America’s precarious ally

Pakistani President Pervez Musharraf keeps proving that he can't be trusted, said the Los Angeles Times in an editorial. Last week, the embattled Musharraf was close to declaring a nationwide state of emergency, which would have 'œconveniently' allowed him to delay elections and crack down on his political opposition and the press. It took an unusual late-night plea from Secretary of State Condoleezza Rice to help deter 'œwhat would have been a historic folly.' That's actually putting it mildly, said The New York Times. Considering Pakistan's precarious state, a power grab by Musharraf now could trigger 'œa political cataclysm.' Pakistan's middle class has been protesting in the streets for months, angry at Musharraf's bid to oust a judge who dared to rule against him. Islamist militants have been clashing with police. The military, Musharraf's power base, is growing restive. For Washington, merely 'œtelling Musharraf not to seize still more power is not enough.' Until he negotiates a transition to democracy, the prospect looms that Pakistan's nuclear weapons could fall into the wrong hands.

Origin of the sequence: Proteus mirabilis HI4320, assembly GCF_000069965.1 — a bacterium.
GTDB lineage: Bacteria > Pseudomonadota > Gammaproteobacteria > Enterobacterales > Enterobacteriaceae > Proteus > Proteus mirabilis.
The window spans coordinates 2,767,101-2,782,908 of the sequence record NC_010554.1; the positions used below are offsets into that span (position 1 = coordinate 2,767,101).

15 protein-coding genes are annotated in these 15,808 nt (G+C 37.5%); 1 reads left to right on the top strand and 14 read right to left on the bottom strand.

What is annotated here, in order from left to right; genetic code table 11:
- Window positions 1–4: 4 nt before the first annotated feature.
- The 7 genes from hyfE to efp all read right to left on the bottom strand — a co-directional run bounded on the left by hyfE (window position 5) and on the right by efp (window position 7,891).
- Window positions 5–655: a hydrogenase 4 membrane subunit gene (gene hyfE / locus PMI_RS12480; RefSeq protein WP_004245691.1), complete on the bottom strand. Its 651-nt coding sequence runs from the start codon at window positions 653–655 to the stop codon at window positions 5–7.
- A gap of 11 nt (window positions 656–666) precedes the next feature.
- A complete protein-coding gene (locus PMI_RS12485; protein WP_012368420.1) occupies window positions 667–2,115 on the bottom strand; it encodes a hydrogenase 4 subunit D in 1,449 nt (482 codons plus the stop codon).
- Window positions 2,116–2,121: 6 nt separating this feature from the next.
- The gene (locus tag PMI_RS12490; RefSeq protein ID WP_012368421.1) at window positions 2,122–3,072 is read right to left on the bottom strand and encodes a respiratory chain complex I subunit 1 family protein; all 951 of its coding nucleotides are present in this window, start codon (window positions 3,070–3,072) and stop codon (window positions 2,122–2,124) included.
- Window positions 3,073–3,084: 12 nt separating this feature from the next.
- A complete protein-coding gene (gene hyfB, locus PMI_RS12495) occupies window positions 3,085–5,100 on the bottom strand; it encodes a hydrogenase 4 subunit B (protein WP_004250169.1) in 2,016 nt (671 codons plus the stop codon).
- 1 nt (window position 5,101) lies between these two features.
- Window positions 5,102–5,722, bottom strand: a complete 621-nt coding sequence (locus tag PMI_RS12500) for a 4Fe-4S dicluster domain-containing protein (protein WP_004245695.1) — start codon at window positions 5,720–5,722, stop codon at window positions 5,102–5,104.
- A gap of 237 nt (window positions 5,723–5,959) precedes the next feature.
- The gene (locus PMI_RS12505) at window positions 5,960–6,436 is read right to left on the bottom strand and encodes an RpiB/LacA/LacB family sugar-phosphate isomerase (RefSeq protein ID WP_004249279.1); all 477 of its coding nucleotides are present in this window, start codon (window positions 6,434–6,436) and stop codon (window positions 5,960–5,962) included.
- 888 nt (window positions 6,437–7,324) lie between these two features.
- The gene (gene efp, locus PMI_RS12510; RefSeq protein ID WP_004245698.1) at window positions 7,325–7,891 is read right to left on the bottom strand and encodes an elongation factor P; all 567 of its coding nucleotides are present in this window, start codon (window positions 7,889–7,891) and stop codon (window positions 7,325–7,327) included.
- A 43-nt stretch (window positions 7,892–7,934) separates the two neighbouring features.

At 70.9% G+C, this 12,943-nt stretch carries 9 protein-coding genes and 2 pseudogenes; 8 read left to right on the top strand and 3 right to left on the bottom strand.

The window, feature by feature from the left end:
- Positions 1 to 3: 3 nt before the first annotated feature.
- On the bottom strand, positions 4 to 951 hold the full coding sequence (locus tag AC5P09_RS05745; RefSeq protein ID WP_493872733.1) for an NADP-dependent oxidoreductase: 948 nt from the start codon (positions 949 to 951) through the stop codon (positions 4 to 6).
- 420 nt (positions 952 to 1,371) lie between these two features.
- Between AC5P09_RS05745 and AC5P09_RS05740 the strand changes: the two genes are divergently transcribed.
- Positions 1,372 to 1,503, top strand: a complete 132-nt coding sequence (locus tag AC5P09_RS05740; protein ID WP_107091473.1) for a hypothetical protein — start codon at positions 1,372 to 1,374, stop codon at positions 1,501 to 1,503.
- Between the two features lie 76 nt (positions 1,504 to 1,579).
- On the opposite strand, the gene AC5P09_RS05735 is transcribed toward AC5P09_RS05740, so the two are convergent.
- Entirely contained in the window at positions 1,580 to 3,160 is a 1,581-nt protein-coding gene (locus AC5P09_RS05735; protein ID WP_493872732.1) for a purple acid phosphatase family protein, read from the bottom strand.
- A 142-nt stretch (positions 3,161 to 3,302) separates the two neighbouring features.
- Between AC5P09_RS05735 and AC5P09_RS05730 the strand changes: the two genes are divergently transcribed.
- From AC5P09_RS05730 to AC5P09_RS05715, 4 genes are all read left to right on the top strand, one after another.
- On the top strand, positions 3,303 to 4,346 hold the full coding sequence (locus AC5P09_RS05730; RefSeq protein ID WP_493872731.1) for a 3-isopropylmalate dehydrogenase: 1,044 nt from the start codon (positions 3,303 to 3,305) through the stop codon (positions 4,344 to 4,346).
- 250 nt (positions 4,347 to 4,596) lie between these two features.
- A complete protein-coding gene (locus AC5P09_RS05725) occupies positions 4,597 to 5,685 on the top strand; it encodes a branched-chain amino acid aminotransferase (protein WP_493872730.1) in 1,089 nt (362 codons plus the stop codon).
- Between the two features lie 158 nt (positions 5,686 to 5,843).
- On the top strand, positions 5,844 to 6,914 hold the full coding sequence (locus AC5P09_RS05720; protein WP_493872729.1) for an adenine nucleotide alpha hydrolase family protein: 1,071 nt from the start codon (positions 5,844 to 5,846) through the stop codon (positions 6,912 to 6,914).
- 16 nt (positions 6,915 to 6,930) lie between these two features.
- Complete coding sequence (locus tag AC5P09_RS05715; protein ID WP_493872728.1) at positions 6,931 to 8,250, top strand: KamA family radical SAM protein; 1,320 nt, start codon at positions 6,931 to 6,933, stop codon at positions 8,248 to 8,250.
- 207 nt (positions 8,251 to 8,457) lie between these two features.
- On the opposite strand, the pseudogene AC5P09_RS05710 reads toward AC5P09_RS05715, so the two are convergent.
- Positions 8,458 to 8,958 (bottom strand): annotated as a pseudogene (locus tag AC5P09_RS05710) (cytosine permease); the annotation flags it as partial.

The hour is indeed growing late, said Pakistani journalist Ahmed Rashid in The Washington Post. Sadly, President Bush has already squandered countless chances to support democracy in Pakistan. His administration 'œlooked away' in 2002, when the army rigged Pakistan's elections, and it has ignored the suppression of mainstream parties ever since. All this year, 'œas our civil society filled the streets' calling for elections, the U.S. government offered not one word of encouragement. American support could have helped engineer a broad-based Pakistani government that would have the strength to fight extremists. Instead, Musharraf is now desperately 'œbattling for survival,' refusing to yield power to civilians yet unable to exert the authority he needs to effectively root out the Taliban and al Qaida militants in Pakistan's tribal areas.

Amir Taheri

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Dennis Ross

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